I had two best friends growing up, but the truth is, I was closer to K than I was to M. And M knew it.
K and I were the kind of friends who read each other’s diaries. We just handed them over, literally splitting ourselves open like books for someone to peer inside. And that’s how I found out K’s parents didn’t like me. I read it in her diary.
I cried, and she cried, too. She tried to explain this weird dynamic, justify it, but she was only 11, and I was only 11, so we didn’t really understand what we were talking about. I still don’t really understand it today.
I was a good kid. I was smart and funny and kind and all the things parents like in their children’s best friends, but I was also the third wheel. I came onto the scene after M and K were already best friends for years and years, since diapers and pre-school and matching outfits, and maybe her parents just preferred it that way. I upset the fragile status quo.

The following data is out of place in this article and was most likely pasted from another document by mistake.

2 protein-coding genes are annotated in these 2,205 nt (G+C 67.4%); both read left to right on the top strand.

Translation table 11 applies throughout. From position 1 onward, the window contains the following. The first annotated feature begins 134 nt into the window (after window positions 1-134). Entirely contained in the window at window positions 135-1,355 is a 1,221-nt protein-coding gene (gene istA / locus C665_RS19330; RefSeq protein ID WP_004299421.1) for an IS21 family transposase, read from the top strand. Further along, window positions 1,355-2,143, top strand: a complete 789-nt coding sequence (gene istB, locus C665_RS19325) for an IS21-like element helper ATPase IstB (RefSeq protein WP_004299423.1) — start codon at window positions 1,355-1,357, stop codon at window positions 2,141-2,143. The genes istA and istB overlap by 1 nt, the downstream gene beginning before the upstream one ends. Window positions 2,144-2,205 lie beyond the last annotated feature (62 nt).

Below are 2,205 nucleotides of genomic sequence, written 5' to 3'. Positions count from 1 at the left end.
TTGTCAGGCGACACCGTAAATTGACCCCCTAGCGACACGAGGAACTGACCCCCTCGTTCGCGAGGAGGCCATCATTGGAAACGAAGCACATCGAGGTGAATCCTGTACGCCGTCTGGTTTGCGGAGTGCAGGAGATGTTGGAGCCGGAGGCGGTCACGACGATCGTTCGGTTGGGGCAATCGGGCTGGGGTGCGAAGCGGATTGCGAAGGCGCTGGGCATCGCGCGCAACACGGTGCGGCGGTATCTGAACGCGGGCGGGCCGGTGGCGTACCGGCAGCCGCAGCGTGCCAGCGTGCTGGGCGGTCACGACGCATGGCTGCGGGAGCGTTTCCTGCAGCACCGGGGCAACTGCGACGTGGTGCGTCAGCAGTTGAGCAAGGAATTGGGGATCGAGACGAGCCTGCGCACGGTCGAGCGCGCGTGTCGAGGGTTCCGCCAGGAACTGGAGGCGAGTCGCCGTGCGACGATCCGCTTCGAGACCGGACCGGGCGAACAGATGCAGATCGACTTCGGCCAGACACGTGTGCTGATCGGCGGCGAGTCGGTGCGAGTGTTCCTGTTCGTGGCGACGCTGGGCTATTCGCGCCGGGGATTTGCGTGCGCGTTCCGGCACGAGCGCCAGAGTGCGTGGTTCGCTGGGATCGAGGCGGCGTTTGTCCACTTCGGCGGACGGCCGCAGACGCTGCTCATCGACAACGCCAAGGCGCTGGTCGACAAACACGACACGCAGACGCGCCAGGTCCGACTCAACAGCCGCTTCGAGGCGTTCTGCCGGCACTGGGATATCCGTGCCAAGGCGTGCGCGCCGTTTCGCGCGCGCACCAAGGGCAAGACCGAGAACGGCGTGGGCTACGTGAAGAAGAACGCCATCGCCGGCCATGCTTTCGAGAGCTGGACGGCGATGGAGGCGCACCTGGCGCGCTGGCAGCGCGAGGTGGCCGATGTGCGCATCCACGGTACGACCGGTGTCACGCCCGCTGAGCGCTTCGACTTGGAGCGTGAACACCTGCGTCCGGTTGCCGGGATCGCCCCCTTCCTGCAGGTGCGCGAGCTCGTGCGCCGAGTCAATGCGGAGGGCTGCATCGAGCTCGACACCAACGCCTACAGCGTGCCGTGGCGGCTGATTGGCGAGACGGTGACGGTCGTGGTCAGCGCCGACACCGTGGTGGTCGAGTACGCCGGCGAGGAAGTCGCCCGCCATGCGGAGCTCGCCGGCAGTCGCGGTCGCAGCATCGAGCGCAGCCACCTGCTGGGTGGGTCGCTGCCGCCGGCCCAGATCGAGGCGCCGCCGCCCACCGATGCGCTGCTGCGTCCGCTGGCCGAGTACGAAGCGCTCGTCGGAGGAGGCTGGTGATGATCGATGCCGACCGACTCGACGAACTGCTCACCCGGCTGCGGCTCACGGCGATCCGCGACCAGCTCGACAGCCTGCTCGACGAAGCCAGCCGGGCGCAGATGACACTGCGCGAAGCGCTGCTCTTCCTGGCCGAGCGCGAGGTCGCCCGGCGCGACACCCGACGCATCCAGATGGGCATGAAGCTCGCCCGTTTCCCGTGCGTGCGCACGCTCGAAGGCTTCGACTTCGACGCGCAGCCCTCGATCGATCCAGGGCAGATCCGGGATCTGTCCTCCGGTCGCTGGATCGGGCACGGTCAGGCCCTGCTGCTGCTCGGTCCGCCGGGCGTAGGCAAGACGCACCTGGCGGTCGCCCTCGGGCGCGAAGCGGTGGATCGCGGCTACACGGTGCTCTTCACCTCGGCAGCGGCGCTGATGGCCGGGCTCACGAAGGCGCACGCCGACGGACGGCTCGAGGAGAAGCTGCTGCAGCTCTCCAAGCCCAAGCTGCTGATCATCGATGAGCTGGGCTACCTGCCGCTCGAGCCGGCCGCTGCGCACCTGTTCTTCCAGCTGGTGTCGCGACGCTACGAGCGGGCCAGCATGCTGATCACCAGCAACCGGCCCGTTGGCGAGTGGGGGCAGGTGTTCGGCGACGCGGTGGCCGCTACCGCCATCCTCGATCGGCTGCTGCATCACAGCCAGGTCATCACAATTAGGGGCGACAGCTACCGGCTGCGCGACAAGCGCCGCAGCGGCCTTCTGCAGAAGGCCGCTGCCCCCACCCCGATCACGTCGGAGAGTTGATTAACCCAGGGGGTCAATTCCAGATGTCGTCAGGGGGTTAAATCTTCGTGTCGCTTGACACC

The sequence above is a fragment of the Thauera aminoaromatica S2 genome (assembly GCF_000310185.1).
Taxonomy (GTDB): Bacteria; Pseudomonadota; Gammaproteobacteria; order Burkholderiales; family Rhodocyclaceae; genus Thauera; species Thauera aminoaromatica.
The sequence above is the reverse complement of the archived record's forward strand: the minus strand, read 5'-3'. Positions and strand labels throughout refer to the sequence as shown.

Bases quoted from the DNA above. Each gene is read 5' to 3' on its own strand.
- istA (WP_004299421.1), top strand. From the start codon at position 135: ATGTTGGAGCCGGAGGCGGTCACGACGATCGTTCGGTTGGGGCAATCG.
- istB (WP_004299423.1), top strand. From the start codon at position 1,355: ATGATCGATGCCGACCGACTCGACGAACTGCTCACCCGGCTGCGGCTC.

We went for a walk around K’s neighborhood. The houses around us were giant, mansion-like things made of stone and brick and crawling with ivy. Shiny Porsches and Cadillacs were parked out front like Christmas tree ornaments sparkling in the sun.
She put her arm around my shoulder. I remember knowing in that moment that we were turning into little adults, little tiny adults who have problems and disagreements and fucking life issues, but we couldn’t do anything about them except cry and hold each other a little bit.
Because what could we do? We were just little tiny adults surrounded by expensive cars.
Today’s prompt: Tell us about your childhood best friend. Are you still friends?